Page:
Market News & Analysis
Next outlook unmoved despite stellar Christmas
Ken Odeluga January 4, 2020 12:45 AM
Sales surge was entirely online
Next's £2m profit forecast upgrade as it winds up a surprisingly resilient 2019 financial year keeps positive momentum going. However, the group’s fourth quarter trading update fails to allay concerns that could trim last year’s near-80% stock price improvement.
To be sure, as noted in Thursday's preview article, Britain’s biggest clothing retailer needed to maintain the view that full-price sales—its most closely watched sales—will grow at least 3.6%. After better-than-expected Christmas trading, Next is able to do just that. Sales have enjoyed an extra lift as Britain’s winter weather has so far co-operated with clothing retailers’ seasonal plans, for a change. That helped Next’s comparable sales growth in the quarter to 28th December to jump 5.2%, “1.1% ahead of our internal forecast”. In turn, the bumper season allowed the group to add £2m to its full-year pre-tax profit expectation. It now sees £727m after tweaking its view of those all-important full-price sales to rise to 3.9%, compared with 3.6% previously forecast.
The U.S. airstrike in Iraq that has brought global New Year market cheer to an abrupt halt partly explains why Next shares haven’t sustained an initial rise on Friday. However, with the stock topping out at a modest 1.4% gain, the broader reversal isn’t entirely to blame. Indeed, though Next touted improved inventory availability during the season, in-store full-price sales still fell hard—ironically sliding 3.9%; as much as they’re expected to rise for the year. To be clear, that fall was still an improvement on the 6.3% in-store full-price fall of the quarter before, and -4.2% in Q2. But with 2019/20 profit growth still expected to be modest, rising 0.6% compared to the 0.3% uptick expected before, stores remain a considerable weight on Next’s outlook. It is notable that despite Christmas cheer, Next hasn’t been so confident on the year ahead to forecast a sales acceleration. 3% growth foreseen in the 2021 financial year is pretty much the run rate for the last six months or so. Under that scenario, pre-tax profit would see a similar modest advance to £734m in 2020/21 as in the current year.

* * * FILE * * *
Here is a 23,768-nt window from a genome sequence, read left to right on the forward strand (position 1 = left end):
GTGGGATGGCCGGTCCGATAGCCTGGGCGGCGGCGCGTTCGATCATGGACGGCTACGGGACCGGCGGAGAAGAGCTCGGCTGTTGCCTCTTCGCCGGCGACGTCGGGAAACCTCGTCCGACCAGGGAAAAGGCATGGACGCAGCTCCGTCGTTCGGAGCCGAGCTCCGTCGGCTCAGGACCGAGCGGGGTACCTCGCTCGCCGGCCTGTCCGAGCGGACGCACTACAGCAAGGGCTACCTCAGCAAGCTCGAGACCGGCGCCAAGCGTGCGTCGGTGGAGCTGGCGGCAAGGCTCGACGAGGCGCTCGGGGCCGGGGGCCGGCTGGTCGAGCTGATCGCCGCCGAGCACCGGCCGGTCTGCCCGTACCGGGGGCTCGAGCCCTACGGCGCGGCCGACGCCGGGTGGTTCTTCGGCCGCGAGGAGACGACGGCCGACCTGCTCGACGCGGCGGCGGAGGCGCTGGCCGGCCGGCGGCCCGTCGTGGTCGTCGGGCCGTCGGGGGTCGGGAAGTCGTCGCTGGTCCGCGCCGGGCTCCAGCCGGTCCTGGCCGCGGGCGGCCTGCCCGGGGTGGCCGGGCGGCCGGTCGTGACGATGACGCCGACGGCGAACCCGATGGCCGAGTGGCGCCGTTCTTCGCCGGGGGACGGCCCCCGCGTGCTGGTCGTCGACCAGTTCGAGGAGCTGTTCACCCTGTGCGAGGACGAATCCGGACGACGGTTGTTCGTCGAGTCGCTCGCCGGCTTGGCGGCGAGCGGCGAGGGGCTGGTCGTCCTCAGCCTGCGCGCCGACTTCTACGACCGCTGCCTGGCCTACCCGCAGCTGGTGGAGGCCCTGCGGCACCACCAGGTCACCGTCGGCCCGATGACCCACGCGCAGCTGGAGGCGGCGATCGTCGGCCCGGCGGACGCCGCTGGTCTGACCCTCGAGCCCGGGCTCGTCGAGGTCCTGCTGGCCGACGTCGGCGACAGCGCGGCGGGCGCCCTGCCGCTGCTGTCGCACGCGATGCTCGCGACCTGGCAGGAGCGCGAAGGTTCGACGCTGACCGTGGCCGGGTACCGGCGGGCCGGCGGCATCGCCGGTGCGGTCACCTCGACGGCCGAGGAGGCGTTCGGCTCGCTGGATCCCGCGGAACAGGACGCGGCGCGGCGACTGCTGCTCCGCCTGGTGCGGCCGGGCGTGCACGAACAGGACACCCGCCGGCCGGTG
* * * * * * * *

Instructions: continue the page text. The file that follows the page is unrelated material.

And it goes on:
Given lingering headwinds then, Next’s continued appearance of boxing clever on digital is an increasingly essential offset. Online full-price sales boomed 15.2% higher over Christmas, besting +9.7% in Q3, even after a strong (hence tough to beat) comparable season in the year before.
Overall, Next’s medium-term strategy of gradual store closures and pushing for lower rent remains very much needed to safeguard the outlook. However prospects that such measures will continue to do so are only moderately assured. Investment growth must also continue, though probably at a less demanding pace than rivals like Marks & Spencer must achieve. As well, Next’s cash-return plans should not be significantly impacted, so long as sales performance continues on the current track. The group is sticking with the formula of an 8% total return per annum. Calculations suggest management will need a special dividend to achieve that, though this wasn’t mentioned on Friday. Stakes are thereby raised for full-year results due out in mid-March.
- Consolidation of 2019 uptrend confirmed by decreased probability that 7357p four-year high in December will be taken out any time soon. Note that declining weekly RSI corroborates continued near-term downside
- Rising channel since December 2018 remains intact and may continue to provide support. However, definitive sustained breach of the lower rising line would tend to invalidate support. Long-term support at 6211p looks more pivotal. Any deterioration would increase the extent of the correction
- In the unlikely event that the stock steadies around current levels and preferably holds above the low on Friday 8th December, chances that Next can extend its uptrend, would improve
Next Plc. CFD – Weekly [03/01/2020 13:19:48]
Source: City Index
From time to time, GAIN Capital Australia Pty Ltd (“we”, “our”) website may contain links to other sites and/or resources provided by third parties. These links and/or resources are provided for your information only and we have no control over the contents of those materials, and in no way endorse their content. Any analysis, opinion, commentary or research-based material on our website is for information and educational purposes only and is not, in any circumstances, intended to be an offer, recommendation or solicitation to buy or sell. You should always seek independent advice as to your suitability to speculate in any related markets and your ability to assume the associated risks, if you are at all unsure. No representation or warranty is made, express or implied, that the materials on our website are complete or accurate. We are not under any obligation to update any such material.
As such, we (and/or our associated companies) will not be responsible or liable for any loss or damage incurred by you or any third party arising out of, or in connection with, any use of the information on our website (other than with regards to any duty or liability that we are unable to limit or exclude by law or under the applicable regulatory system) and any such liability is hereby expressly disclaimed.